The European Spectator was founded in 2007. The European Spectator analyses, informs and writes about European integration, interdependence and cooperation. The focus is on history and art their different interpretations at European, national, regional or local level. Four periods and themes are being dealt with in particular: the Roman Empire and romanization, the eleventh and twelfth centuries and Romanesque art, the long nineteenth century (1815-1918) and its aftermath the Interbellum (1919-1939) and the functioning of the European Union. The European Spectator focuses in particular on Belgium, France, Germany, Great Britain, Luxembourg, the Netherlands and Spain.
One Century De Stijl
5 November 2017
The year 2017 marks the 100th anniversary of the magazine De Stijl. Place of birth was Laren, a small town in the Dutch province Noord-Holland, date of birth (the first official announcement): 25 November 1917. De Stijl became an icon of modernity throughout Europe and the world . Its timing and place, amidst a destructive … Read more » “One Century De Stijl”
Nine Eleven is a Day of European Shame
9 November 2017
On 9 and 10 November 1938, The ‘Reichskristallnacht’, the Night of Broken Glass, was the outburst of 5 years of indoctrination, violence and propaganda. It was another violent step to the Holocaust, elimination of handicaped peoplr, priests and other unwanted individuals and groups. The ‘enemy’ was the cement of the dictatorship and the Jewish people … Read more » “Nine Eleven is a Day of European Shame”
Das Siemens Mosaik
11 November 2017
Das Rheinische Landesmuseum Trier besitzt die bedeutendste Sammlung römischer Mosaiken nördlich der Alpen. 21 Mosaike werden gezeigt, aber mehr als 110 Mosaike hat das Museum dazu noch geborgen. Diese Sammlung entwickelte sich im Laufe des neunzehnten Jahrhunderts. In der Zeit um die Jahrhunderte wächst die Sammlung durch zufällige Neufunde durch Grabungen und gelegentlich gezielte Forschungen.. … Read more » “Das Siemens Mosaik”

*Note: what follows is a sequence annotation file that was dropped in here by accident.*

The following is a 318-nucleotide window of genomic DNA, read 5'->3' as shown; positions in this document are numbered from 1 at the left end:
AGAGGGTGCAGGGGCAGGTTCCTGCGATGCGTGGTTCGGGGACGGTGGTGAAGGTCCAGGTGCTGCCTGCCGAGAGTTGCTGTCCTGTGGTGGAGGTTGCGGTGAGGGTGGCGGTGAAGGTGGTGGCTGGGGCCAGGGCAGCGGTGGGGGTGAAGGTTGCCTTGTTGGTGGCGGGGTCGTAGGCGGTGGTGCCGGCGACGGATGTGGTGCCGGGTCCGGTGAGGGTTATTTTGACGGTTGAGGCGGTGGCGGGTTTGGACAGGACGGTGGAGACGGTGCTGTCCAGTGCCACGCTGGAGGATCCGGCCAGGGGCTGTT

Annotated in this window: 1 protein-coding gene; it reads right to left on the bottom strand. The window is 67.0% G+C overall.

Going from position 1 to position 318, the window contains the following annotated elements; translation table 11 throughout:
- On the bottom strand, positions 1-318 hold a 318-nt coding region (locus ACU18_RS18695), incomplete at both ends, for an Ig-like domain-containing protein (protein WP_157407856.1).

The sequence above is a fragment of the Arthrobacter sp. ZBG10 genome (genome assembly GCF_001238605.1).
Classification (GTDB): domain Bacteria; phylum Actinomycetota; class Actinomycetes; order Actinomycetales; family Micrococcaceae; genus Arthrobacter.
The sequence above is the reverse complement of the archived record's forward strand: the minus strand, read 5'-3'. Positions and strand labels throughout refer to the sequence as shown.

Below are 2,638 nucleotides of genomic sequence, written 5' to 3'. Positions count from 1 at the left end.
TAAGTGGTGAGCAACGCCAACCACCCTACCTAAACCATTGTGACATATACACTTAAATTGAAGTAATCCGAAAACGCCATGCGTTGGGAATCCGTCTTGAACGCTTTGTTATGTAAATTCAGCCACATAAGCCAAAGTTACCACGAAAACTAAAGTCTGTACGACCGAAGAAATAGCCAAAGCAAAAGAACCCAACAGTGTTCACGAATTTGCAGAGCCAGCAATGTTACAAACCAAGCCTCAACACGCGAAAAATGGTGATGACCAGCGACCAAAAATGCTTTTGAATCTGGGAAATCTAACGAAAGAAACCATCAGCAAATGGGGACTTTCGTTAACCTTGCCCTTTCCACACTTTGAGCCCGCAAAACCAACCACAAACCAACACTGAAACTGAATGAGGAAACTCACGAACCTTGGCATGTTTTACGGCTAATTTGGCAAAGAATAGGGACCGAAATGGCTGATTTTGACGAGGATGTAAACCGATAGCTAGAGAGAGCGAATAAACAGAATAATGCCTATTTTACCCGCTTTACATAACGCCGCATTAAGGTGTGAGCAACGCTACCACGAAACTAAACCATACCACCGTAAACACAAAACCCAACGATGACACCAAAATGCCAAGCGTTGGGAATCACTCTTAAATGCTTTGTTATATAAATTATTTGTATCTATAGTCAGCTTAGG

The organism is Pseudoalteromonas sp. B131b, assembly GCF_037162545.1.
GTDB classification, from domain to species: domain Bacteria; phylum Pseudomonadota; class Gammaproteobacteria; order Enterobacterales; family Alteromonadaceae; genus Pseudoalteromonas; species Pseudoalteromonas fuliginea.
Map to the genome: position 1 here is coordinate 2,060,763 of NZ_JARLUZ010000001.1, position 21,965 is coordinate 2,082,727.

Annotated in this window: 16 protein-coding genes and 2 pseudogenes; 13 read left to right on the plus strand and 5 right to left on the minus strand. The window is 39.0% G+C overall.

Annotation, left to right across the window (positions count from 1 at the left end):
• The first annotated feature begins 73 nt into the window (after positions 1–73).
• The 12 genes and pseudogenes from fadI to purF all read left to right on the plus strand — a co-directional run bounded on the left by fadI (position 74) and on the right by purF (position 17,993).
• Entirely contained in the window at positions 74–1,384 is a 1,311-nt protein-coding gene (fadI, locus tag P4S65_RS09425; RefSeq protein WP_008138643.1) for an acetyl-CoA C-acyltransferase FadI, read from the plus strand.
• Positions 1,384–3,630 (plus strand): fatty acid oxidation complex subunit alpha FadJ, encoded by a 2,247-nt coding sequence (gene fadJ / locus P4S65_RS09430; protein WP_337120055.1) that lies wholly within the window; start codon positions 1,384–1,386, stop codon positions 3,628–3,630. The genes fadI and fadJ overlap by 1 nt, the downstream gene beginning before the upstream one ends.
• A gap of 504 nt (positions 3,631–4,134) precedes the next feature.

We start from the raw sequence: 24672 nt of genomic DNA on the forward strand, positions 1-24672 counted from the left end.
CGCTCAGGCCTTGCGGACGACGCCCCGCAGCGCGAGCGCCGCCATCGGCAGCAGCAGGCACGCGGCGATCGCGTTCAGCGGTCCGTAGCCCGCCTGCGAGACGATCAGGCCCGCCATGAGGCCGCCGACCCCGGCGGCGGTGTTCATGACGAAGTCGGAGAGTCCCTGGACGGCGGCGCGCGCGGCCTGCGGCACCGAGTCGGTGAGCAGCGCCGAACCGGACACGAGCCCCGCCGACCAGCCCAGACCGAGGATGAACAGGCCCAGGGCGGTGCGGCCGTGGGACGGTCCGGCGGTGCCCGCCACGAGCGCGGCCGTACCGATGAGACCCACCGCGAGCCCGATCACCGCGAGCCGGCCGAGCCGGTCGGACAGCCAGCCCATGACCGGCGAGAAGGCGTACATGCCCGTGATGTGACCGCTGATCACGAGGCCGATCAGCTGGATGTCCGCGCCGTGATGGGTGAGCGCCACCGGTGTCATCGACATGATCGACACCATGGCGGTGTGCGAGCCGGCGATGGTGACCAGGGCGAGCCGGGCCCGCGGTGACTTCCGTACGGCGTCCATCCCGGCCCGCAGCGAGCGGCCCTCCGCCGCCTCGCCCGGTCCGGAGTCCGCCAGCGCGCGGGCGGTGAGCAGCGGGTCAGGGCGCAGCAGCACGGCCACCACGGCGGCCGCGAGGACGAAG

Scientific Discourse in the Middle Ages 500-1500
1 November 2017
Today’s scientific world rests upon the shoulders of the Jewish, Christian and Muslim scholars who translated ancient scriptures in the Middle Ages. The significance of this transfer of knowledge cannot be overstated. The exhibition is dedicated to this phenomenal period of the meeting of cultures. Four great writing cultures are presented: Hebrew, Greek, Arabic and … Read more » “Scientific Discourse in the Middle Ages 500-1500”
The Darkest Hour
The new film Darkest Hour is devoted to Winston Churchill’s first month as prime minister in May 1940 and accurately depicts the fierce resistance on the part of many Tories, most of the aristocracy and business leaders to the elevation of Churchill. They rejected the defiance of Churchill as bad for (financial) business, irresponsible and … Read more » “The Darkest Hour”
The Power of Images
9 November 2017
The discovery of a bust of Julius Caesar by French archeologists at the bottom of the Rhône brings into prominence the power of images and propaganda during the last days of the Roman Republic and the beginning of the Empire. This bust does not correspond with the approximately 25 busts of Caesar known from the Augustan … Read more » “The Power of Images”
It is unreasonable to talk of Europe as if it were one entity. It is not, in spite of the existence of the European Union, a free trade zone and a European currency. Europe consists of a series of sovereign and contentious nation-states. The European Union, which emerged from the European Economic Community (1957), is … Read more » “The Next 100 Years”
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